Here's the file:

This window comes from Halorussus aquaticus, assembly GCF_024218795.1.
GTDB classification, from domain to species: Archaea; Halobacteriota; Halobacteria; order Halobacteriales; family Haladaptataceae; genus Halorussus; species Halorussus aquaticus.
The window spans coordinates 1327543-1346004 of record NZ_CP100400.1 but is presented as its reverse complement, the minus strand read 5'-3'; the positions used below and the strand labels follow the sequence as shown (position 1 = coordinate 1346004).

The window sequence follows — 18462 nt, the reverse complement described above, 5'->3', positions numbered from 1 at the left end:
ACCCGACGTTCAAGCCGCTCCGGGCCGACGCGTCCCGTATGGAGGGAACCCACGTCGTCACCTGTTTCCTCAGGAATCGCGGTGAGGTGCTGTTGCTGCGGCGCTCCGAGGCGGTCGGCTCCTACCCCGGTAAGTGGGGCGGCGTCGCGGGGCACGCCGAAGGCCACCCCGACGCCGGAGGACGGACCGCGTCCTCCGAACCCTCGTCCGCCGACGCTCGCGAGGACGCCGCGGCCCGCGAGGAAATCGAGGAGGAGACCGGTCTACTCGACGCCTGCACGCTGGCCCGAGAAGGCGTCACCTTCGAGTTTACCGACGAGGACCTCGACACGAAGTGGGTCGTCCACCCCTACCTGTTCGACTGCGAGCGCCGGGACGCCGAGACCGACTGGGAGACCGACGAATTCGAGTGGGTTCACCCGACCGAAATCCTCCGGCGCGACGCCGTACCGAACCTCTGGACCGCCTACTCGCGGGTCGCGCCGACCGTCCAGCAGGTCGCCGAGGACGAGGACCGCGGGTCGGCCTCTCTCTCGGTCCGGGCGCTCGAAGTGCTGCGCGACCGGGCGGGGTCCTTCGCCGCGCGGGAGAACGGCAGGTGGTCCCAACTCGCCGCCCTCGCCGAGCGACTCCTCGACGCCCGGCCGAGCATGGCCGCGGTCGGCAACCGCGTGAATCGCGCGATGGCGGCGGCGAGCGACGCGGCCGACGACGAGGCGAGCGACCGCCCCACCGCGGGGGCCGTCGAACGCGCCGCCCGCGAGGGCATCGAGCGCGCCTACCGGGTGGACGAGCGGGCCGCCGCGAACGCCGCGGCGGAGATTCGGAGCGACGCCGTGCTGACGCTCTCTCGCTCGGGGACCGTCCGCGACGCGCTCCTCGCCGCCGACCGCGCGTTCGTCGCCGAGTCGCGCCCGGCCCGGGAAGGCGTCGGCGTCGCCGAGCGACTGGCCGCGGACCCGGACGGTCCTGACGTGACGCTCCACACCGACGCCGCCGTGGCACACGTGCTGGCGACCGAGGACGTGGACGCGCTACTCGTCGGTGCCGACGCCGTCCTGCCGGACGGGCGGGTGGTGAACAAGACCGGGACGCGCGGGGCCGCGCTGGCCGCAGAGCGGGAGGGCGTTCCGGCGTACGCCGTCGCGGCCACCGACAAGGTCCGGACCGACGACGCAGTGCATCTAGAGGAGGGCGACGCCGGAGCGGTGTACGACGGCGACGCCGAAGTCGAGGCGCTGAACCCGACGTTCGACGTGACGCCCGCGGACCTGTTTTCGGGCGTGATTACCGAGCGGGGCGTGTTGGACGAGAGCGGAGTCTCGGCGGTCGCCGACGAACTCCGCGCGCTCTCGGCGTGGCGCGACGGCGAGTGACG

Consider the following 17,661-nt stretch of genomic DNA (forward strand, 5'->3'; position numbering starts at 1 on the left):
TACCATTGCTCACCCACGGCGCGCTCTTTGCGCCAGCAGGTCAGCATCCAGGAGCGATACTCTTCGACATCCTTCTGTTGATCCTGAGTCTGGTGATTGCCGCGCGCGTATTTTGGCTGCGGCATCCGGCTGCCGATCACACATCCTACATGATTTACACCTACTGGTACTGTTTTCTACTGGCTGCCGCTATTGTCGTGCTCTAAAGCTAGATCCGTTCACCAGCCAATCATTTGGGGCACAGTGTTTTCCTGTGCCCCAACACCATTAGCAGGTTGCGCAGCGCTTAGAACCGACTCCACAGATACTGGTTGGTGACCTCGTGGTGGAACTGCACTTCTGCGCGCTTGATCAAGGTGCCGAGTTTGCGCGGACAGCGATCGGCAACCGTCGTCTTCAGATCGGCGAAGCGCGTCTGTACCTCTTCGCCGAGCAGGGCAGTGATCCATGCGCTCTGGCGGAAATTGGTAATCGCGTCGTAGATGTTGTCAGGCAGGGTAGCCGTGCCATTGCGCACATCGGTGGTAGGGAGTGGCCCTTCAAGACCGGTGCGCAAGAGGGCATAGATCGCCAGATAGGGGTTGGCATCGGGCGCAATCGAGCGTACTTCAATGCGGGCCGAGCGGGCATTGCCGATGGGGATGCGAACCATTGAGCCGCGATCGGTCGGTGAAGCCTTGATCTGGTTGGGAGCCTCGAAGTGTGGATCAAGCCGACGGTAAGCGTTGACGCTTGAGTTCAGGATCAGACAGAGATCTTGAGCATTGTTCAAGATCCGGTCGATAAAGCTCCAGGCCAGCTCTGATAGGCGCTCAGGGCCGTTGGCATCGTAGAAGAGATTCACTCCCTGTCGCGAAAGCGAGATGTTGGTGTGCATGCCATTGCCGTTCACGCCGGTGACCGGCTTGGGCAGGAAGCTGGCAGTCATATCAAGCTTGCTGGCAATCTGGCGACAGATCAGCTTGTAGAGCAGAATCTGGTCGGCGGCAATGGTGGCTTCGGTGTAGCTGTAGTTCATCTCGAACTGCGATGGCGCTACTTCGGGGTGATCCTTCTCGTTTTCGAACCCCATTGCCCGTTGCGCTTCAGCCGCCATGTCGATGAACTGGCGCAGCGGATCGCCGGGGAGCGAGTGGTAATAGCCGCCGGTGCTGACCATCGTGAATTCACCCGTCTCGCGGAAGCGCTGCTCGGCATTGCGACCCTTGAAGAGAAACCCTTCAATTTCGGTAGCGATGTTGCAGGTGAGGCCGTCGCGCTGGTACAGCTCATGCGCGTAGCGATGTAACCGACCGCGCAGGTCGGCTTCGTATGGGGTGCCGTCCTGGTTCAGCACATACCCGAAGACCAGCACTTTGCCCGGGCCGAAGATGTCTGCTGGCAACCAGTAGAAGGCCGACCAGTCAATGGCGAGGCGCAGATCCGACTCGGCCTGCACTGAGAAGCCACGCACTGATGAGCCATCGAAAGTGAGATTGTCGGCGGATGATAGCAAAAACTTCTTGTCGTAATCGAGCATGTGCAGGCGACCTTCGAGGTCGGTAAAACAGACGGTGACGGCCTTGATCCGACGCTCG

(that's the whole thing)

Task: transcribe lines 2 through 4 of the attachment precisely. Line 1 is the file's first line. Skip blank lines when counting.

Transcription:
GTDB classification, from domain to species: Archaea; Halobacteriota; Halobacteria; order Halobacteriales; family Haladaptataceae; genus Halorussus; species Halorussus aquaticus.
The window spans coordinates 1327543-1346004 of record NZ_CP100400.1 but is presented as its reverse complement, the minus strand read 5'-3'; the positions used below and the strand labels follow the sequence as shown (position 1 = coordinate 1346004).

The window sequence follows — 18462 nt, the reverse complement described above, 5'->3', positions numbered from 1 at the left end: